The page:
Try a Rollei 35, or Olympus 35RC. They are fun, and small. and Manual.
I am looking for a parts Synchro Compur #00.
manual focus SLR : Fujica ST 701 or 705: great glass, robust and cheap also loads of cheap screw mount lens fit it so you can experiment with different focal lengths to your hearts content. Pentax spotmatic is similar.
Problem with the old Olympus RC and Canonets is they take now defunct 1.3v Mercury cells for the built-in meter. I hear they can be adjusted to take Alkalines but I'm not sure. Will the EE/AE cameras work without a battery like an old SLR that only used it for the meter? Again, I'm not sure.
There are easy to obtain and inexpensive adapters available to convert current silver oxide or hearing aid batteries for use in the Olympus RC and Canonet cameras. There are lots of links here on APUG about just that subject.
Originally Posted by hpulley
If the cameras suit you, the battery issue is easy to solve.
I've got two cameras and one hand meter that originally were designed for mercury batteries, and with a few mouse clicks, a few $ sent via PayPal and a few days wait, they are all working with easily found and reasonably priced batteries.
Photography is a complex and fluid medium, and its many factors are not applied in simple sequence. Rather, the process may be likened to the art of the juggler in keeping many balls in the air at one time!
Ansel Adams, from the introduction to The Negative - The New Ansel Adams Photography Series / Book 2
Wein makes a 1.35v Zinc-air battery. Works great and they're cheap. I just bought a Minolta Hi-Matic 9 which uses them.
Originally Posted by hpulley
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I still have Mercury cells for my old cameras (bought a big box when they were going off the market, still good) so I haven't had to resort to the alternatives yet, just thought I'd give fair warning to the OP that the old '70s cameras usually expect the 1.3v Mercury cells.
Or even ignore. If all you need the battery for is the meter, get an external meter that takes a more modern battery.
Originally Posted by MattKing
Also, cameras are so cheap now, you don't have to decide between a rangefinder and an SLR: get both. Yashica, Canon, Olympus, Konica--a range of good older cameras can be had, hard to go too far wrong.
Buy a new fuji point and shoot camera. They are 17 dollars and excellent at mid distance to infinity.
The important thing is to manage the composition and right or middle placed viewfinder point and shoot cameras are excellent.
Zenit is excellent and very cheap and beat the japanese cameras.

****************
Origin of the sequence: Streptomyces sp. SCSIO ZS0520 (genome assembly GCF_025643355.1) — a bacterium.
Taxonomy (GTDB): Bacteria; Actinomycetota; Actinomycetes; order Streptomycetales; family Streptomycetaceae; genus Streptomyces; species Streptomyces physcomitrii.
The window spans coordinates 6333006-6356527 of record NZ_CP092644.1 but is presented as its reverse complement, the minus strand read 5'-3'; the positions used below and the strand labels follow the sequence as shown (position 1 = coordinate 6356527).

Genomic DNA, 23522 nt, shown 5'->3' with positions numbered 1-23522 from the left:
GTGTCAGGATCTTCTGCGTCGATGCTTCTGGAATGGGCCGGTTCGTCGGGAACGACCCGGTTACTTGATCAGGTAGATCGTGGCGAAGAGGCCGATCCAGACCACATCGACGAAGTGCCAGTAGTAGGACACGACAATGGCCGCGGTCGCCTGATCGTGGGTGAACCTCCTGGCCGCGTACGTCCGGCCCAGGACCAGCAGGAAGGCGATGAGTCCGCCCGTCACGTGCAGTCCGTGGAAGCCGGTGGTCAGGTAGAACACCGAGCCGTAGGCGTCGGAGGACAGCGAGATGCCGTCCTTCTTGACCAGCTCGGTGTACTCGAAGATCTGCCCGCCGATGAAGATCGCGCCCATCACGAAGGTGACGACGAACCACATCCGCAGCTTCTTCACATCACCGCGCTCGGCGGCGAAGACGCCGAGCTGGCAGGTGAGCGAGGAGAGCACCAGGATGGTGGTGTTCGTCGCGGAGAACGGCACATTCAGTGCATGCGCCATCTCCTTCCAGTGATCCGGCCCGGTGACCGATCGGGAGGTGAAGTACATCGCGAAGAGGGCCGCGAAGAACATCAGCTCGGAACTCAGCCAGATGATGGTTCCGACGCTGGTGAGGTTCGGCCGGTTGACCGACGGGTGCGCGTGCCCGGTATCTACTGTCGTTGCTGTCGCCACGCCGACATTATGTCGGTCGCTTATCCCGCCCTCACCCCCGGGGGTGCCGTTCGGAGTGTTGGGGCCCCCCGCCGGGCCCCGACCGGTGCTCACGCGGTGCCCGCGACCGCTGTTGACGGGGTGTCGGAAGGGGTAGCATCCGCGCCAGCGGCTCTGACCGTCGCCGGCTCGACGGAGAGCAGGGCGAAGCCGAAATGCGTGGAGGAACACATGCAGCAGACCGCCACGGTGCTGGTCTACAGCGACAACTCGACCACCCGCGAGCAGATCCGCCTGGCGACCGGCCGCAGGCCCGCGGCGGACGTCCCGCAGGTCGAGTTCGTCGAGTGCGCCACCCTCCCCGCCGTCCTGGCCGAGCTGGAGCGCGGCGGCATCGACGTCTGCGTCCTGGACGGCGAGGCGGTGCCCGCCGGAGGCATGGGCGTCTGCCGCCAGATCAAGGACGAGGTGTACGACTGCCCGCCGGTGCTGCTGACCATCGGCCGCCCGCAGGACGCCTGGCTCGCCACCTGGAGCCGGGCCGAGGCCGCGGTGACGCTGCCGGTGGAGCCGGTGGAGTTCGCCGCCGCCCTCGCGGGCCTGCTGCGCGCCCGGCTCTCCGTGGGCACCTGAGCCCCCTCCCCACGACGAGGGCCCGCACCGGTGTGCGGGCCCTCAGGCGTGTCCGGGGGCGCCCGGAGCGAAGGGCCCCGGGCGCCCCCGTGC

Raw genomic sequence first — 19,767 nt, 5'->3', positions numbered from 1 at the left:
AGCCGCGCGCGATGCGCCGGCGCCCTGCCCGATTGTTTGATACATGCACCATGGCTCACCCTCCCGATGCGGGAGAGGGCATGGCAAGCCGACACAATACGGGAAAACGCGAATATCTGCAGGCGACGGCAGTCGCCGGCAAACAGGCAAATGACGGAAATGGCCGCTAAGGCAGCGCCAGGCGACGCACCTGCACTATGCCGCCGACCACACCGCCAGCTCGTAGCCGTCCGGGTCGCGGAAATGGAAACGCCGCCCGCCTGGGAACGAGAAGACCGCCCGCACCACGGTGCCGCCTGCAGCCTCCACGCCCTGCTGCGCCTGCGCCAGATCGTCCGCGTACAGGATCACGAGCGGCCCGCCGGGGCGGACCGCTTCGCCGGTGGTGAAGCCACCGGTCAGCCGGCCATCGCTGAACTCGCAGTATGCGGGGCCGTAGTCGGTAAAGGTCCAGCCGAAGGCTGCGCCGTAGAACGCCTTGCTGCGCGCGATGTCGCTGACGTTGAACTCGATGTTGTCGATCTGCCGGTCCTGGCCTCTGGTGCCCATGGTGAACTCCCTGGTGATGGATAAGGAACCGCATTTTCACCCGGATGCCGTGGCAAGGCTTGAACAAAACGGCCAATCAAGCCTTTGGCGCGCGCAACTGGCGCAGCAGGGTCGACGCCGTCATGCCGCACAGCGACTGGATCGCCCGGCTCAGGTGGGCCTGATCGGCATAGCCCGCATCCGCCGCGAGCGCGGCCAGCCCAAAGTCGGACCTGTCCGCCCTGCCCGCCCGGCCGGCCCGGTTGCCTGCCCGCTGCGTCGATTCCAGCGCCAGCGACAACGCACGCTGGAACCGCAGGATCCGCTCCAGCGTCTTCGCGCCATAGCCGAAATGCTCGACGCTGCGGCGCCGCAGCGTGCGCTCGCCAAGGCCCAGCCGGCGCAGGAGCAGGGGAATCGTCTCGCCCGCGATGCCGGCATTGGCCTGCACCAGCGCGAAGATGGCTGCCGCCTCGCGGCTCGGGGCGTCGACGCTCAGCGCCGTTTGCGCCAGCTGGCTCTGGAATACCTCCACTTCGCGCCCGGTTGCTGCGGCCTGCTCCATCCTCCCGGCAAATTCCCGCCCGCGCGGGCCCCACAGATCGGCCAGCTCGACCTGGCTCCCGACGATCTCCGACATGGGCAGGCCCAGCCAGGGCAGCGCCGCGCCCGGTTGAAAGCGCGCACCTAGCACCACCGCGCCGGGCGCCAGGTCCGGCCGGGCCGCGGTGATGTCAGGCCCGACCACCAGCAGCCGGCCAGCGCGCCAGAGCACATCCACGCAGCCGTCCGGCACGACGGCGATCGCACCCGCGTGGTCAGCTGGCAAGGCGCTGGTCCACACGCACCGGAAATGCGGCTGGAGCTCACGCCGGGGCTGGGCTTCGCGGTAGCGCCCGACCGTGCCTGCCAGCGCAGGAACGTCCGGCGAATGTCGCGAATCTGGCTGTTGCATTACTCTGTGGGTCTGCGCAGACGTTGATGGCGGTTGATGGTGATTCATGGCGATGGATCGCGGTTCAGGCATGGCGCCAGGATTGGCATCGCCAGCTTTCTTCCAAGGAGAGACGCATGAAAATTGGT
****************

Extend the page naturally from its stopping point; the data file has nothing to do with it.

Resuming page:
Camera must move with your head and so the eyes. Hand is not important , head is important.
Keep away from big viewfinder cameras , its like viewing a film from plasma and makes difficult to get the proportions , the whole thing.
If you want to stick with an SLR but more compact I like (and own) the Pentax ME Super. With the aforementioned "pancake 40" 40mm lens it makes a pretty small package, but unfortunately like a lot of Pentax lenses (due to backwards-compatibility) the Pentax-M pancake 40's price keeps going up, so I don't currently own the lens personally. I find the Pentax 28/2.8 and the 50/1.7 are compact enough for me for walking around, although it doesn't fit in a pocket this way. You can use the camera manually or in aperture-priority mode.
The only issues with the ME Super that I see are:
- it needs batteries to operate, even if you want to manually select the shutter speed (without batteries it always fires at 1/125), and it uses a couple of buttons on the top deck to select the shutter speed, which can be a bit fiddly if you're trying to do it quickly, have fat fingers, or if you're shooting outside in the cold
- because of its small size, if you want to use a longer, heavier lens you may run into balance issues
If you want to move to a rangefinder, the Olympus 35 series is likely the most compact fixed-lens variety, which can be used manually or automatically. If you want to get into removable-lens Leica M or compatible lenses, the CL/CLe I believe are the most compact cameras. Similarly in screw-mount, a FED-2 or screw-mount Leica with collapsible 50mm lens are also fairly compact, and are entirely manual.
i can't wait to take a picture of my thumb with this beautiful camera.
- phirehouse, after buying a camera in the classifieds
The smallest real rangefinder is an Olympus XA, selectable aperture priority mode, up to 800 iso. Clam shell design means no lens cap. It's so small it fits in a pants pocket. Everything else is jacket pocketable at best. Terrific 6 element, 35mm, 2.8 lens. Uses modern batteries, not mercury. I got one on ebay for $35 with the flash.